Hey Colleen- I see your point, why preserve or re-build? When I went to the Grand Place in Brussels for the first time, I had no idea that it had pretty much been demolished during the war.. apparently it was rebuilt right down to the last brick, and I'll tell you, for these countries, this is their history and their culture. Also, in many European cities, there's a large square, where in the past you would go to the city hall, for the market, and big music festivals.. so in each village, you can typically go to see these squares. I can imagine their preservation of these old areas of the cities is very important to them.
Typically you'll find an "old city" and the newer buildings built around that and out... so in Paris, for instance, the commercial (office buildings) area is on the outskirts of the city and the inner city remains preserved and for residents and tourists.

So, every city is different of course...

And yes, today some of the new scrapers that have been built are amazing, making the idea of a city scape that much more futuristic and dramatic. I agree that architecture today is dynamic and should be considered significant. I think in the case of NYC, there was a lot of unnecessary loss of architectural history.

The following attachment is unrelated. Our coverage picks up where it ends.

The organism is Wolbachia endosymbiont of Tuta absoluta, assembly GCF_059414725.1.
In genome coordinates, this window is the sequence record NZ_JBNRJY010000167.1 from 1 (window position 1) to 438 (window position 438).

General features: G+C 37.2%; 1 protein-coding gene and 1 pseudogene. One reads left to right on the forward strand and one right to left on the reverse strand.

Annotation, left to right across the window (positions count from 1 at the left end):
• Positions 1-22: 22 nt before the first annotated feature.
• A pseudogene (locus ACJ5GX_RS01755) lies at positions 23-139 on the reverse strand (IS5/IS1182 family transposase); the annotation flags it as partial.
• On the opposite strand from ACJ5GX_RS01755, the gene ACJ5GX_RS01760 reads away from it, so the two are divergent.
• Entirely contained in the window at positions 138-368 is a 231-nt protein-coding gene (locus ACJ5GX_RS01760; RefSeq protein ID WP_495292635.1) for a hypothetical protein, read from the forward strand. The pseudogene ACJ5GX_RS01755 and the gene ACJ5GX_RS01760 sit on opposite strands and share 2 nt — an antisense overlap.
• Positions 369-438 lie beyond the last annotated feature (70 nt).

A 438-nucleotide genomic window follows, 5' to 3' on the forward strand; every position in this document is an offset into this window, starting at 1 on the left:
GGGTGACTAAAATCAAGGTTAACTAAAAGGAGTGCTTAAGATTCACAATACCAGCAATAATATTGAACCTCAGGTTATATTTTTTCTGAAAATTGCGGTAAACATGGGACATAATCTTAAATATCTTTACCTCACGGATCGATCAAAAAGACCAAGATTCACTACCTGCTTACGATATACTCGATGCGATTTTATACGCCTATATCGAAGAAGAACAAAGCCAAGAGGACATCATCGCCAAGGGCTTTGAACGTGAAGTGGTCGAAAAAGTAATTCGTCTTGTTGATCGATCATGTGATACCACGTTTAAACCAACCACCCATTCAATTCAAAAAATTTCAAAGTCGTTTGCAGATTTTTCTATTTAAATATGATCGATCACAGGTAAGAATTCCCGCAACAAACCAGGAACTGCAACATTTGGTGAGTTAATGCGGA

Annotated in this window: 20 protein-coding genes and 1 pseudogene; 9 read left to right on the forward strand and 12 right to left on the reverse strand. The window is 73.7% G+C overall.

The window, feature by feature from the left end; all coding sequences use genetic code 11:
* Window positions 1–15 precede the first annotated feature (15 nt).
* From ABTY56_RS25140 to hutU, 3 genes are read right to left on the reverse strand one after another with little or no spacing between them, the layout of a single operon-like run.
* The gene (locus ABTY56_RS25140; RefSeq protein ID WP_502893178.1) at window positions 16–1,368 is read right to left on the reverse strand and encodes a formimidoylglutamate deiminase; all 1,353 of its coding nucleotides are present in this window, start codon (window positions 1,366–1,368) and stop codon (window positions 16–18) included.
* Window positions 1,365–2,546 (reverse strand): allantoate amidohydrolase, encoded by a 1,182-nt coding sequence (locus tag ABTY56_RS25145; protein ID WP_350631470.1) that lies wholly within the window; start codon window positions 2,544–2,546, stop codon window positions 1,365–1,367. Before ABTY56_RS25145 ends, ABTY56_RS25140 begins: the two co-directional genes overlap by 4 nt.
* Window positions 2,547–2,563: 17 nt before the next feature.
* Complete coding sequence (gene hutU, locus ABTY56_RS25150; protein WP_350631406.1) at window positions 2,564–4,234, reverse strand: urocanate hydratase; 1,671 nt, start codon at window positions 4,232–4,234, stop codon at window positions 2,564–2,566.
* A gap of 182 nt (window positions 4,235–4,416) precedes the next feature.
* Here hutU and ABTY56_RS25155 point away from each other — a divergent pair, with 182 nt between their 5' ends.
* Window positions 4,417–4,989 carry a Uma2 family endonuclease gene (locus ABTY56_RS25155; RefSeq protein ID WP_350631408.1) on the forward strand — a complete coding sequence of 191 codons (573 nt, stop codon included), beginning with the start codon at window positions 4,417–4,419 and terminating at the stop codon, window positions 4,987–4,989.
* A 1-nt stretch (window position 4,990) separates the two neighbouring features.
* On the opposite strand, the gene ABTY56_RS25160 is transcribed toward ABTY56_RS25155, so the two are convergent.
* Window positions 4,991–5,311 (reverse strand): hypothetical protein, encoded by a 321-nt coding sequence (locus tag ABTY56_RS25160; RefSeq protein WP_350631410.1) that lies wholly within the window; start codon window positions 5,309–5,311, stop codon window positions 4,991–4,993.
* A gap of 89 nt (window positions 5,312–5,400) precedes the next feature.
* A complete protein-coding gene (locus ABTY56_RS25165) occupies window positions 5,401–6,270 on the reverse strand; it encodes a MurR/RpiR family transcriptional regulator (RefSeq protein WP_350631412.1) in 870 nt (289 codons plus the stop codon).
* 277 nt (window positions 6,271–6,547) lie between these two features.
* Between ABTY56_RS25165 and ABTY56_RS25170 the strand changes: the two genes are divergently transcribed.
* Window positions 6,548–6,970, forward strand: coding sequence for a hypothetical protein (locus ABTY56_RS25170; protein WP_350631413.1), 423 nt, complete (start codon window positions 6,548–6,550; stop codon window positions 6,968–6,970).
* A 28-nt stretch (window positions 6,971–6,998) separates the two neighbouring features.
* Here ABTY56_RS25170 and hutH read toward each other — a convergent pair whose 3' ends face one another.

I think you mentioned to me last week... the shame with this city is that commercial giants have covered the city with their giant store fronts and huge signs, so that it takes precedence over everything else.

Oh well... thanks for posting!

Dean said...

Strangely enough this old post is the second link when you search for "Mlle Grote" on google, and how apt that I read this post one day before we head to Rotterdam!

Rotterdam was flattened by the blitz in 1940, and this was how it was left:

Interestingly, the redevelopment introduced new ideas, and thoughts were more indepth with regards to the city planning.

I'm going to be very interested to hear what you make of it.